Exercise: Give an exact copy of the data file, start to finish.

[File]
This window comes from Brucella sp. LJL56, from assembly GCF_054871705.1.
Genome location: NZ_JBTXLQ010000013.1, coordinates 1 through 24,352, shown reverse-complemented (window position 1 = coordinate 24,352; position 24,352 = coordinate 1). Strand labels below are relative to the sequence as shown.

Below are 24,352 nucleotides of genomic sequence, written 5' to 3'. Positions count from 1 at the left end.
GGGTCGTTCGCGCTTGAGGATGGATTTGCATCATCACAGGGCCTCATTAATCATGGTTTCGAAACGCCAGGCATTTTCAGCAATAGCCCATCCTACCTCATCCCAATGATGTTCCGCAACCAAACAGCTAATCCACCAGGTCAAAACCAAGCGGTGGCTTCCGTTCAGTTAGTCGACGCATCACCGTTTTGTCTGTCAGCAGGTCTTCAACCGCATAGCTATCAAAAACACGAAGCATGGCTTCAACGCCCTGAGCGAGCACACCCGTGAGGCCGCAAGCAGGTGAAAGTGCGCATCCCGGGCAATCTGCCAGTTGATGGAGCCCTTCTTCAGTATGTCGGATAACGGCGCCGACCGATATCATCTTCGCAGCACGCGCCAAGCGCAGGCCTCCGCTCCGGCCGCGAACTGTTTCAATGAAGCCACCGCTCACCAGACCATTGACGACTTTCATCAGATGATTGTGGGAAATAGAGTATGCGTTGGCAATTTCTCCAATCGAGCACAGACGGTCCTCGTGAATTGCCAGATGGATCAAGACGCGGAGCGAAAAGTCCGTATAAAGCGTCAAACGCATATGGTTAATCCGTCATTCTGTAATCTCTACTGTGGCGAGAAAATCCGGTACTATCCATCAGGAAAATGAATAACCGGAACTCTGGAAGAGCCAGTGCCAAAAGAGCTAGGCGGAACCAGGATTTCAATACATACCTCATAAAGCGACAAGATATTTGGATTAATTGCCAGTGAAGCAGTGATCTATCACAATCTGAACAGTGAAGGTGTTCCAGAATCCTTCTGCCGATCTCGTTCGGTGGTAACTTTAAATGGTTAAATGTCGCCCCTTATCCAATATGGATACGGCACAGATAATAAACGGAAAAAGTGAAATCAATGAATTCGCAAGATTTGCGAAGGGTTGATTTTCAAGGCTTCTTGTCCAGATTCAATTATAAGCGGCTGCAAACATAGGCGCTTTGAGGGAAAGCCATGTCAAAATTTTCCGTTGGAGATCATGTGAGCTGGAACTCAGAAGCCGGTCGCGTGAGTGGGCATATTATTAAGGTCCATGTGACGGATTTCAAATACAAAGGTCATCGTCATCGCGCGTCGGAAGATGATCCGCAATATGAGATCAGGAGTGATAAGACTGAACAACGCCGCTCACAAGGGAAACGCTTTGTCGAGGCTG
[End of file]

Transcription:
This window comes from Brucella sp. LJL56, from assembly GCF_054871705.1.
Genome location: NZ_JBTXLQ010000013.1, coordinates 1 through 24,352, shown reverse-complemented (window position 1 = coordinate 24,352; position 24,352 = coordinate 1). Strand labels below are relative to the sequence as shown.

Below are 24,352 nucleotides of genomic sequence, written 5' to 3'. Positions count from 1 at the left end.
GGGTCGTTCGCGCTTGAGGATGGATTTGCATCATCACAGGGCCTCATTAATCATGGTTTCGAAACGCCAGGCATTTTCAGCAATAGCCCATCCTACCTCATCCCAATGATGTTCCGCAACCAAACAGCTAATCCACCAGGTCAAAACCAAGCGGTGGCTTCCGTTCAGTTAGTCGACGCATCACCGTTTTGTCTGTCAGCAGGTCTTCAACCGCATAGCTATCAAAAACACGAAGCATGGCTTCAACGCCCTGAGCGAGCACACCCGTGAGGCCGCAAGCAGGTGAAAGTGCGCATCCCGGGCAATCTGCCAGTTGATGGAGCCCTTCTTCAGTATGTCGGATAACGGCGCCGACCGATATCATCTTCGCAGCACGCGCCAAGCGCAGGCCTCCGCTCCGGCCGCGAACTGTTTCAATGAAGCCACCGCTCACCAGACCATTGACGACTTTCATCAGATGATTGTGGGAAATAGAGTATGCGTTGGCAATTTCTCCAATCGAGCACAGACGGTCCTCGTGAATTGCCAGATGGATCAAGACGCGGAGCGAAAAGTCCGTATAAAGCGTCAAACGCATATGGTTAATCCGTCATTCTGTAATCTCTACTGTGGCGAGAAAATCCGGTACTATCCATCAGGAAAATGAATAACCGGAACTCTGGAAGAGCCAGTGCCAAAAGAGCTAGGCGGAACCAGGATTTCAATACATACCTCATAAAGCGACAAGATATTTGGATTAATTGCCAGTGAAGCAGTGATCTATCACAATCTGAACAGTGAAGGTGTTCCAGAATCCTTCTGCCGATCTCGTTCGGTGGTAACTTTAAATGGTTAAATGTCGCCCCTTATCCAATATGGATACGGCACAGATAATAAACGGAAAAAGTGAAATCAATGAATTCGCAAGATTTGCGAAGGGTTGATTTTCAAGGCTTCTTGTCCAGATTCAATTATAAGCGGCTGCAAACATAGGCGCTTTGAGGGAAAGCCATGTCAAAATTTTCCGTTGGAGATCATGTGAGCTGGAACTCAGAAGCCGGTCGCGTGAGTGGGCATATTATTAAGGTCCATGTGACGGATTTCAAATACAAAGGTCATCGTCATCGCGCGTCGGAAGATGATCCGCAATATGAGATCAGGAGTGATAAGACTGAACAACGCCGCTCACAAGGGAAACGCTTTGTCGAGGCTG